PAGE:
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Across the spectrum: US Army overhauls electronic warfare training

US Army 125th Intelligence and Electronic Warfare (IEW) Battalion, Electronic Warfare team, trained 25th Infantry Division soldiers on the V-MAX jamming backpack during the ‘Super Garuda Shield 23' exercise in September. (US Army)

As the US Army works toward revamping its force by 2030, it hopes to capitalise on new technologies such as warfare on the electromagnetic spectrum and tackle the complexities of training soldiers to operate in the unseen world.

The army wants to expand training on weapons that jam, suppress, and dominate the electromagnetic spectrum to all centres of excellences by 2030, army officials first announced in August. Current training capability is limited because of regulations, funding, and technology, however, new simulations and training grounds are in the works in the next few years, officials said.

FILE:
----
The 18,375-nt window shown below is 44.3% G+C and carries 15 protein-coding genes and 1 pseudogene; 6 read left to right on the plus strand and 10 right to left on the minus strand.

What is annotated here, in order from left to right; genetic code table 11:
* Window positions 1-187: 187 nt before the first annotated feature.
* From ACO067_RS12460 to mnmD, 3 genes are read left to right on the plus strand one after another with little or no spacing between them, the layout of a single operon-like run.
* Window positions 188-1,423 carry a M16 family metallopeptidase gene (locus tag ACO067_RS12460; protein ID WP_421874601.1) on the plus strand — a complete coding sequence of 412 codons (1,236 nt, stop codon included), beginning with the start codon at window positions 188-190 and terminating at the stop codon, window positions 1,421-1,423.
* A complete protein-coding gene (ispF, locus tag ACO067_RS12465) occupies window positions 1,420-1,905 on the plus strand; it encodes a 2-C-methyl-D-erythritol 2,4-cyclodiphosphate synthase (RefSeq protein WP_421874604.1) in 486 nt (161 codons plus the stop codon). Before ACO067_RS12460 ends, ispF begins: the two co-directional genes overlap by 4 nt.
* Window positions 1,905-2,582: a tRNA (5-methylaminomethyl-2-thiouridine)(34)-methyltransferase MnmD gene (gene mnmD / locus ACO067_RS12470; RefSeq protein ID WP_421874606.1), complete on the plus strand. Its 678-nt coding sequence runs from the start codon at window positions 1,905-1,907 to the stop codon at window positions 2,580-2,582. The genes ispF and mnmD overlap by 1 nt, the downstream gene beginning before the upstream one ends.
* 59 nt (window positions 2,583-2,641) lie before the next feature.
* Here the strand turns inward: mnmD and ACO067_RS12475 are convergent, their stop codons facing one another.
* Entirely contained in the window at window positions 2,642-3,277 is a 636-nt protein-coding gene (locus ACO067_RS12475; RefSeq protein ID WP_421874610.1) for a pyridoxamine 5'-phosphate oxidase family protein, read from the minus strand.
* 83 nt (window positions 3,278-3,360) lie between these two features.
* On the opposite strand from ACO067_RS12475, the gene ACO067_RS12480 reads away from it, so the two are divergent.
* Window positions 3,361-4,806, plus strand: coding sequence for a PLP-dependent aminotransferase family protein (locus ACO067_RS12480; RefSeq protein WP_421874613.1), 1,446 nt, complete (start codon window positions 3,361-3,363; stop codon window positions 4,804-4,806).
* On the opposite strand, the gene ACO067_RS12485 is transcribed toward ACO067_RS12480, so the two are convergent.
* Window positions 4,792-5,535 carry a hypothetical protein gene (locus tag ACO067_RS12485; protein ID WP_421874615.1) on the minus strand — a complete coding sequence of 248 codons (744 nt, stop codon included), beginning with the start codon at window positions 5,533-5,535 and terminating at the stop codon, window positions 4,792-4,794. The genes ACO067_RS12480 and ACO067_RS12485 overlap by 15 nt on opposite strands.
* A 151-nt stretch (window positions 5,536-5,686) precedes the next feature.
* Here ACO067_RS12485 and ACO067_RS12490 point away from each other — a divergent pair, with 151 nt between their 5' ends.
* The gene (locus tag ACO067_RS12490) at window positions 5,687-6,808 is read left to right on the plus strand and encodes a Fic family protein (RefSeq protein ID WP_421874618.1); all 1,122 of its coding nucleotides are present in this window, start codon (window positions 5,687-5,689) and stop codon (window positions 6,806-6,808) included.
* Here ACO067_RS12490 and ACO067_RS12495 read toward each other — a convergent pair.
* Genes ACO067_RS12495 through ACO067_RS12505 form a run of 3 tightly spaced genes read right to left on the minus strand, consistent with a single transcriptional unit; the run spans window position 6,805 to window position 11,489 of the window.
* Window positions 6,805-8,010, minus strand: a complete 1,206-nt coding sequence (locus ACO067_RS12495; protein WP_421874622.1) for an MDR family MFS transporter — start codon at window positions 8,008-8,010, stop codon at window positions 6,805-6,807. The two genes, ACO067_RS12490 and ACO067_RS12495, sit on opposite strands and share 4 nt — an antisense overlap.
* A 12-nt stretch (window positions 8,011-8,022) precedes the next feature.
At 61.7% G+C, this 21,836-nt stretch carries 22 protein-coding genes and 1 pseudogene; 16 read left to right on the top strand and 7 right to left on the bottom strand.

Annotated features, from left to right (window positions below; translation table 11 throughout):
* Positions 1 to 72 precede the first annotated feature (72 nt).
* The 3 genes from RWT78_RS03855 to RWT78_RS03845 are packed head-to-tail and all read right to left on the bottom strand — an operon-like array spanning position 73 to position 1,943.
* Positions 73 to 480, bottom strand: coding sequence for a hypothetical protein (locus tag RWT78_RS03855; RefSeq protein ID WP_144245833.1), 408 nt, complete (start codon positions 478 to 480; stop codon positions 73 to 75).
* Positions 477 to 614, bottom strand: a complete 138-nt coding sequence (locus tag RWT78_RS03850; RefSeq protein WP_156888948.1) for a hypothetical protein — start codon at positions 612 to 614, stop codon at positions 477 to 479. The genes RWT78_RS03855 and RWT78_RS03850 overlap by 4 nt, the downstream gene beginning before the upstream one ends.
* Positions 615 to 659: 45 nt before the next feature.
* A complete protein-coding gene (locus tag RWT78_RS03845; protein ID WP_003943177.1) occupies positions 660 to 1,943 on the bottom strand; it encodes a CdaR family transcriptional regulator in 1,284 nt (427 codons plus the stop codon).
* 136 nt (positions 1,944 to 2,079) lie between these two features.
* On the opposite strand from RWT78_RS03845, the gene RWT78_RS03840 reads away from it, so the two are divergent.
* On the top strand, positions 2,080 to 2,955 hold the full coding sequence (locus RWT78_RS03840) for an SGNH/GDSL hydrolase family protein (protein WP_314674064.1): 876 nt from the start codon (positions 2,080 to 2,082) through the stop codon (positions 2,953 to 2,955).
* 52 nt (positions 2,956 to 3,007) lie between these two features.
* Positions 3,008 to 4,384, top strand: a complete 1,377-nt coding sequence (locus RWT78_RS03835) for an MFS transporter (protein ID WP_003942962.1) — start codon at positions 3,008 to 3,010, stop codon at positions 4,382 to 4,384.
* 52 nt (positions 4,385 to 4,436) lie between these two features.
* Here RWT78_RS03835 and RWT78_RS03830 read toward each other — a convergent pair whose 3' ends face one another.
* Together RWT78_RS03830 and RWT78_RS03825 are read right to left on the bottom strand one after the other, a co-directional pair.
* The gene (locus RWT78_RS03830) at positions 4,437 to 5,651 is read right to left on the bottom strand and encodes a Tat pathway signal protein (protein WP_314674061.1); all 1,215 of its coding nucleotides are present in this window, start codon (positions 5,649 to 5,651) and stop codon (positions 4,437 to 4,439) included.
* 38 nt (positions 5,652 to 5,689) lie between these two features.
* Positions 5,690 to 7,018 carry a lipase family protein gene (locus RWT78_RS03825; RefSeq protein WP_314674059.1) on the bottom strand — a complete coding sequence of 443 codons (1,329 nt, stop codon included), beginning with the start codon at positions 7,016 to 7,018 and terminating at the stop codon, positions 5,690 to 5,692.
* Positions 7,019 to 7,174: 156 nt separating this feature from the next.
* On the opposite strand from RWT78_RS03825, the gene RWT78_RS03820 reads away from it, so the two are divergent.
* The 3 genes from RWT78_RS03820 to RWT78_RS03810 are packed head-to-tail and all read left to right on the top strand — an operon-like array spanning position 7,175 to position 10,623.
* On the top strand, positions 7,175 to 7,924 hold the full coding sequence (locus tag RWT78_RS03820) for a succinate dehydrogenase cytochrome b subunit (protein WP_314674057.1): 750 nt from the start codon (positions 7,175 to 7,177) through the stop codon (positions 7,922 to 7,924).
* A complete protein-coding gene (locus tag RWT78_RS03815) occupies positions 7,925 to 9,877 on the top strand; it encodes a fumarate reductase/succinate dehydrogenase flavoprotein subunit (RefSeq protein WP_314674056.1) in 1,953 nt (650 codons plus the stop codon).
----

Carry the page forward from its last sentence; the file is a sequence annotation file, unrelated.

Three factors have made the threat of unmanned aerial systems (UASs) more challenging for the army's electronic warfare (EW) capabilities – speed, mass, and autonomy, said General Sean Gainey, director of the Joint Counter-small Unmanned Aircraft Systems Office (JCO). Some Group 3 UASs are approaching cruise missile speeds, while swarms of UASs are also becoming more frequent, he said during the annual Space and Missile Defense Symposium in August.

“As the adversary continues to move more and more towards autonomy, our predominantly electronic warfare systems are continuously challenged,” he added.

JCO is exploring kinetic systems to tackle the UAS threat, but taking out threats is easier when EW systems work alongside the kinetic effects, Gen Gainey said.

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